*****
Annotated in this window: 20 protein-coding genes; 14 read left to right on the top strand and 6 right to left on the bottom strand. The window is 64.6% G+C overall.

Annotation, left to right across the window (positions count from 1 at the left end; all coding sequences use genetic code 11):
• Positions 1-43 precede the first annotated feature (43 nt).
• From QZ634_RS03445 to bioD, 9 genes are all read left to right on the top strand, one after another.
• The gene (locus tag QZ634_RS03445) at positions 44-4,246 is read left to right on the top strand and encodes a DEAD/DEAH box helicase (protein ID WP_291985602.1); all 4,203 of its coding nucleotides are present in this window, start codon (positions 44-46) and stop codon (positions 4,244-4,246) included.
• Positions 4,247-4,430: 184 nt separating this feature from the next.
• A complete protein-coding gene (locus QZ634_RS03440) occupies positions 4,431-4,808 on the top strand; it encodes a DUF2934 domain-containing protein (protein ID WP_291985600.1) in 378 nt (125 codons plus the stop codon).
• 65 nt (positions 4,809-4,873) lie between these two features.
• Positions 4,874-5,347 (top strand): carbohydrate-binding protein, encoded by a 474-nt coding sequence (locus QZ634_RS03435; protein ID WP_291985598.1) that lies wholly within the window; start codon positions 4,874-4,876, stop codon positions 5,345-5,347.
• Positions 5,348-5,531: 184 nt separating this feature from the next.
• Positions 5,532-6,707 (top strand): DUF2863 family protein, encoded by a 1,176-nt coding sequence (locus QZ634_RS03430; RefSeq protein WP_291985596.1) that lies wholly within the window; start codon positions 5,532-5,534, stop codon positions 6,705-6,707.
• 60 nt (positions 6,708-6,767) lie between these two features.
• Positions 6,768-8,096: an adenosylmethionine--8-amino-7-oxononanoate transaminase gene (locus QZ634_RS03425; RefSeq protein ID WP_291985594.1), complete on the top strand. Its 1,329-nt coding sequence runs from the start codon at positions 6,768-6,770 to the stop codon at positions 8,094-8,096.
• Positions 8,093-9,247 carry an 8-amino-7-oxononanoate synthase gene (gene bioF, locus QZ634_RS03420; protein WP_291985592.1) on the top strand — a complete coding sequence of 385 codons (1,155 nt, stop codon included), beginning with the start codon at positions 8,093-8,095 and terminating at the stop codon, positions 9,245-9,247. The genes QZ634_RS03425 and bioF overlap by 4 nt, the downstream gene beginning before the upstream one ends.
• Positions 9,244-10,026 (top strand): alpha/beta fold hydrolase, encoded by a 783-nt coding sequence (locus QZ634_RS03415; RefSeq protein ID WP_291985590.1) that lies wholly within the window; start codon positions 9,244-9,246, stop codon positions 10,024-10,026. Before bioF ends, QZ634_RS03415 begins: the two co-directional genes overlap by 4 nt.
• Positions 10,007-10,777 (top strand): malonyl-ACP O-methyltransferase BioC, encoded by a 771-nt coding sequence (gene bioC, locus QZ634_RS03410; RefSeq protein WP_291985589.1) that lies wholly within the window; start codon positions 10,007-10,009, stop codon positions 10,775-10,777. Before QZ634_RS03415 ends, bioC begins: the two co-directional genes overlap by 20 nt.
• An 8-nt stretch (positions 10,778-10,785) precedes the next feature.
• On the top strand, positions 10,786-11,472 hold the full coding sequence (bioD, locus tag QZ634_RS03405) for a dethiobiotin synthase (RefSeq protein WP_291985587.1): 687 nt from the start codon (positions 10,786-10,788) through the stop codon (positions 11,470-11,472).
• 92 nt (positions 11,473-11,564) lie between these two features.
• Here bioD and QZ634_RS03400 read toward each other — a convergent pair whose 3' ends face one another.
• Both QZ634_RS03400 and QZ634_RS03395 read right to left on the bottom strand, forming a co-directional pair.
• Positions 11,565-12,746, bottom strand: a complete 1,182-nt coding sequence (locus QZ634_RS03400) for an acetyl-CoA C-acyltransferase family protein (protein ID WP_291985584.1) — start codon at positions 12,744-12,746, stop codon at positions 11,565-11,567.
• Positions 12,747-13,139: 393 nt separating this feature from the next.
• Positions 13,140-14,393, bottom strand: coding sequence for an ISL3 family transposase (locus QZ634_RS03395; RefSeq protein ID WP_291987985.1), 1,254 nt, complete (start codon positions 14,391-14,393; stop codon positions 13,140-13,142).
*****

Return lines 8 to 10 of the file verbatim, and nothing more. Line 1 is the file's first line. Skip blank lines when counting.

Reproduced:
• 65 nt (positions 4,809-4,873) lie between these two features.
• Positions 4,874-5,347 (top strand): carbohydrate-binding protein, encoded by a 474-nt coding sequence (locus QZ634_RS03435; protein ID WP_291985598.1) that lies wholly within the window; start codon positions 4,874-4,876, stop codon positions 5,345-5,347.
• Positions 5,348-5,531: 184 nt separating this feature from the next.